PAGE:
Connectivity, Collaboration, and Disruption: Social Media and the Oncologist

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Health & Medicine

Published on February 6, 2014

Author: rsm2800



On 2/4/14, I presented a talk at Memorial Sloan-Kettering Cancer Center "Connectivity, Collaboration, and Disruption: Social Media and the Oncologist." I created a special hashtag - #msk_hcsm14 and used it to schedule a series of tweets to go out during the talk with some of my references.

#msk_hcsm14 Connectivity, Collaboration, and Disruption: Social Media and the Oncologist Solid Tumor Conference Memorial Sloan-Kettering Cancer Center February 4, 2014 Robert S. Miller, MD, FACP, FASCO Clinical Associate, Breast Cancer Program Johns Hopkins University School of Medicine Oncology Medical Information Officer Sidney Kimmel Comprehensive Cancer Center

#msk_hcsm14 Disclosures No relevant financial relationships to disclose Non-FDA approved uses of drugs or products discussed - None

#msk_hcsm14 Does social media matter in health care?


#msk_hcsm14 Wireless Sensors Genomics Creative Destruction New Medicine Mobile Technology and Bandwidth Internet SUPER CONVERGENCE Imaging Social Networking Computing Power + Data Universe Information systems Old Medicine

#msk_hcsm14 Social  media  is  user  generated  content  that  is  shared  over  the   internet  via  technologies  that  promote  engagement,  sharing  and  collabora8on.*   *  Defini(on  from  The  Social  Media  

Social  media  is  the  second  Internet  revolu8on.     #msk_hcsm14 Used  w/  permissions  GNU  License   h;p://   h;p://  

#msk_hcsm14 Attribution-NonCommercial-ShareAlike 2.0 Generic (CC BY-NC-SA 2.0)

#msk_hcsm14 “Facebook hits milestone of 1 billion users”! --Washington Post 10/4/12 (CC) JD Lasica, Attribution-NonCommercial 2.0 Generic (CC BY-NC 2.0)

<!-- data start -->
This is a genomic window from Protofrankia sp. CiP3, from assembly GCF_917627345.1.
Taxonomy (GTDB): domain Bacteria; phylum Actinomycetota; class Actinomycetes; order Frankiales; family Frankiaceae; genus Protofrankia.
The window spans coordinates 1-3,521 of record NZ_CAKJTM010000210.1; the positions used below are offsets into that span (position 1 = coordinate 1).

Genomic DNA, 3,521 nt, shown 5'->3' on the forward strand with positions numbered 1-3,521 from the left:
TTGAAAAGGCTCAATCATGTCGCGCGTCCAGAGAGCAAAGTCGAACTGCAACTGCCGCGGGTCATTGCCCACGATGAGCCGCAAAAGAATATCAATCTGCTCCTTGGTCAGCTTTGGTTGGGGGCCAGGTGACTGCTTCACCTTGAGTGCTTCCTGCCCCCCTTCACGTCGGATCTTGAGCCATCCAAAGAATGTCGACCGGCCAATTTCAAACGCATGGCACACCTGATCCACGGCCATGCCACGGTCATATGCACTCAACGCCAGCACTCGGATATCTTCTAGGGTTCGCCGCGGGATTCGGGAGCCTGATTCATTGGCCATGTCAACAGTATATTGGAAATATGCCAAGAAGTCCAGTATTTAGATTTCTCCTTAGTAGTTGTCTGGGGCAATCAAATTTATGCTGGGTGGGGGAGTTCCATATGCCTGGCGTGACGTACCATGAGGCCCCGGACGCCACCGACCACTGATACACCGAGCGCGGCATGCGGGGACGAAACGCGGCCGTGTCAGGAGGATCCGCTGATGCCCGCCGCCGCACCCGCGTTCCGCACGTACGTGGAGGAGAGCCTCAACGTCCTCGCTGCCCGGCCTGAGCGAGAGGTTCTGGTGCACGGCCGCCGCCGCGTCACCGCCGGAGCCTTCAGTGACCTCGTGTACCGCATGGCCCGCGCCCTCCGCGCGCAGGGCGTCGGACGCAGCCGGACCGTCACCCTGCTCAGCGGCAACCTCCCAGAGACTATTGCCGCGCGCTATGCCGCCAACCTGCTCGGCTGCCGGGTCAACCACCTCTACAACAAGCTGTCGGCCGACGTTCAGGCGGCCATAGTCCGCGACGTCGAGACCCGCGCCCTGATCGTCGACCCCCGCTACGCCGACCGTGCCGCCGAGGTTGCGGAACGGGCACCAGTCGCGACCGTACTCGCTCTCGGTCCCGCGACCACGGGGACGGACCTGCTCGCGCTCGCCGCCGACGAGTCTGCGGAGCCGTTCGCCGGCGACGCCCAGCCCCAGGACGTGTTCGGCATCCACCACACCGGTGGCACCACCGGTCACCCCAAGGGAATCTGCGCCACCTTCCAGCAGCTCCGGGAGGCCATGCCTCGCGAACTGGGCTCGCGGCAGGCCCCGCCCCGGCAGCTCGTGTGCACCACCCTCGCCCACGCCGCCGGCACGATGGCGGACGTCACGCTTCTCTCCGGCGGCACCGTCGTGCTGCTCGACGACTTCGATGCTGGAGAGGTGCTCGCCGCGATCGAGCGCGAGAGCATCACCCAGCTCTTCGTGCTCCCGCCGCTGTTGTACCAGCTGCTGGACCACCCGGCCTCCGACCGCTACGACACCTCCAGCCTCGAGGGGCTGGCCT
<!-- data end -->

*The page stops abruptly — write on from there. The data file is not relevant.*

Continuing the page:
#msk_hcsm14 Social media categories & applications —  Blogging – WordPress, Blogger (Google) —  Microblogging – Twitter, Tumblr —  Social networking – Facebook, Google+, LinkedIn —  Collaborating – wiki’s, Google Docs —  Multimedia content sharing – YouTube, Flickr, podcasts, Instagram, Pinterest, Prezi, Slideshare —  Social bookmarking – Diigo, Delicious, CiteULike —  Rating/reviewing – Yelp, Epinions —  Location-based social networking – Foursquare

#msk_hcsm14 via @DouglasWRay

#msk_hcsm14 “Why would any physician bother with this stuff?” “Isn’t it risky and a total waste of time?” “I don’t get Twitter.”

#msk_hcsm14 Our patients are online, and they expect us to be there, too…

#msk_hcsm14 Patient engagement and empowerment - trends 1.  The rise of the e-patient --democratization of medical information 2.  Patient portals/online access to medical records = part of Meaningful Use 3.  Patients online and engaged in social media (long before physicians) 4.  Peer-to-peer healthcare


#msk_hcsm14 U.S.: Different sources for different information

#msk_hcsm14 Mobile health —  91% of U.S. adults own cell phones —  56% of U.S. adults own smartphones —  19% of smartphone owners use health apps — Self-tracking/“Quantified self ” — Exercise, fitness, pedometer, pulse monitoring, BP, diet, food/calories, blood sugar, mood, sleep

#msk_hcsm14 1.  295 unique apps 2.  Purpose: raise awareness (32%), educational info about cancer (29%), early detection (12%), fundraising (10%), support disease management (4%), prevention (2%) 3.  Few apps took advantage of smartphone capabilities (no mobile sensing, limited communication w/ medical team, other pts) 4.  0/594 articles w/evaluation of cancer app

#msk_hcsm14 Data ≠ Information ≠ Knowledge

#msk_hcsm14 Our institutions are online…

#msk_hcsm14 3  ways  physicians  might  use  social  media   1.  To  treat  –  engaging  directly  w/  pa8ents  about  care   2.  To  teach  –  providing  8mely  &  credible  educa8on   3.  To  learn  –  sharing  of  medical  informa8on/knowledge     Bucket  1   Bucket  2   Bucket  3  

#msk_hcsm14 Bucket  1   Bucket  2   Bucket  3   Care   Info   Info  

#msk_hcsm14 The  “Meaningful  Use”  of     Social  Media  by  Physicians   Brian  S.  McGowan,  Ph.D.     Senior  Director,  Oncology;     Medical  EducaDon  Group,  Pfizer  Inc   Chair,  Commi;ee  on  Emerging  Technologies  in  Educa8on   Alliance  for  Con8nuing  Medical  Educa8on   Consult  Columnist,  Social  Media  Connec(ons   Medical  Mee8ngs,  A  Mee8ngsNet  Magazine   Presented  at  “Medicine  2.0”  September,  2011,  Stanford,  CA  

#msk_hcsm14 Defining  ‘Sharing  Medical  Informa8on’   •  Sharing  medical  knowledge  is   defined  as  the  exchange  of   informa(on,  advice,  ideas,   reports  and  scien(fic   discoveries  with  other   physicians  in  the  medical   community.           Bucket  3